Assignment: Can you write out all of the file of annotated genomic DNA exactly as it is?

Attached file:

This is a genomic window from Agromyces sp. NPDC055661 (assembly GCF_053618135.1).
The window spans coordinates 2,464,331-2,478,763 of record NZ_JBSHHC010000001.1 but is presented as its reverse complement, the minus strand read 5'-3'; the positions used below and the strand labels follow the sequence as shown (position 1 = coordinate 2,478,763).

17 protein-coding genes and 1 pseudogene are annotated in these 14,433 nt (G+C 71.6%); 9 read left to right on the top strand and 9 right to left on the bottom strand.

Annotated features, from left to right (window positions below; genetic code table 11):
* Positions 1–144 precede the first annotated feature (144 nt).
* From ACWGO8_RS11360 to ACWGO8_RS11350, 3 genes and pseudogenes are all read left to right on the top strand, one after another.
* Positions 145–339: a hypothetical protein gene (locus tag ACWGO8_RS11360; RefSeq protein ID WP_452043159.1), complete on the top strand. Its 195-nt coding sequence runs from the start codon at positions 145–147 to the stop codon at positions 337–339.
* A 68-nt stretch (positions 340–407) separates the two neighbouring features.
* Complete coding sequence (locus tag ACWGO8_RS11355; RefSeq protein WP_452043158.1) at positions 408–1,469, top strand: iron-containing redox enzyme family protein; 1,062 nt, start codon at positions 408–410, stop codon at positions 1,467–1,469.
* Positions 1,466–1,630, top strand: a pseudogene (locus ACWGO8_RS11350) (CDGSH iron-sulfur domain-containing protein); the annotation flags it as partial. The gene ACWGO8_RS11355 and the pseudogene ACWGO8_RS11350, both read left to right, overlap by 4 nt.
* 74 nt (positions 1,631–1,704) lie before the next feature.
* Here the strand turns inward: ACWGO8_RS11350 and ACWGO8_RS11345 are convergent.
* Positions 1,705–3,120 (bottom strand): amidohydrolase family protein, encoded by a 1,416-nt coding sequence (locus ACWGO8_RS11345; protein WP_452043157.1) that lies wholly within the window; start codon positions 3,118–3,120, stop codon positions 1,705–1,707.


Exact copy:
This is a genomic window from Agromyces sp. NPDC055661 (assembly GCF_053618135.1).
The window spans coordinates 2,464,331-2,478,763 of record NZ_JBSHHC010000001.1 but is presented as its reverse complement, the minus strand read 5'-3'; the positions used below and the strand labels follow the sequence as shown (position 1 = coordinate 2,478,763).

17 protein-coding genes and 1 pseudogene are annotated in these 14,433 nt (G+C 71.6%); 9 read left to right on the top strand and 9 right to left on the bottom strand.

Annotated features, from left to right (window positions below; genetic code table 11):
* Positions 1–144 precede the first annotated feature (144 nt).
* From ACWGO8_RS11360 to ACWGO8_RS11350, 3 genes and pseudogenes are all read left to right on the top strand, one after another.
* Positions 145–339: a hypothetical protein gene (locus tag ACWGO8_RS11360; RefSeq protein ID WP_452043159.1), complete on the top strand. Its 195-nt coding sequence runs from the start codon at positions 145–147 to the stop codon at positions 337–339.
* A 68-nt stretch (positions 340–407) separates the two neighbouring features.
* Complete coding sequence (locus tag ACWGO8_RS11355; RefSeq protein WP_452043158.1) at positions 408–1,469, top strand: iron-containing redox enzyme family protein; 1,062 nt, start codon at positions 408–410, stop codon at positions 1,467–1,469.
* Positions 1,466–1,630, top strand: a pseudogene (locus ACWGO8_RS11350) (CDGSH iron-sulfur domain-containing protein); the annotation flags it as partial. The gene ACWGO8_RS11355 and the pseudogene ACWGO8_RS11350, both read left to right, overlap by 4 nt.
* 74 nt (positions 1,631–1,704) lie before the next feature.
* Here the strand turns inward: ACWGO8_RS11350 and ACWGO8_RS11345 are convergent.
* Positions 1,705–3,120 (bottom strand): amidohydrolase family protein, encoded by a 1,416-nt coding sequence (locus ACWGO8_RS11345; protein WP_452043157.1) that lies wholly within the window; start codon positions 3,118–3,120, stop codon positions 1,705–1,707.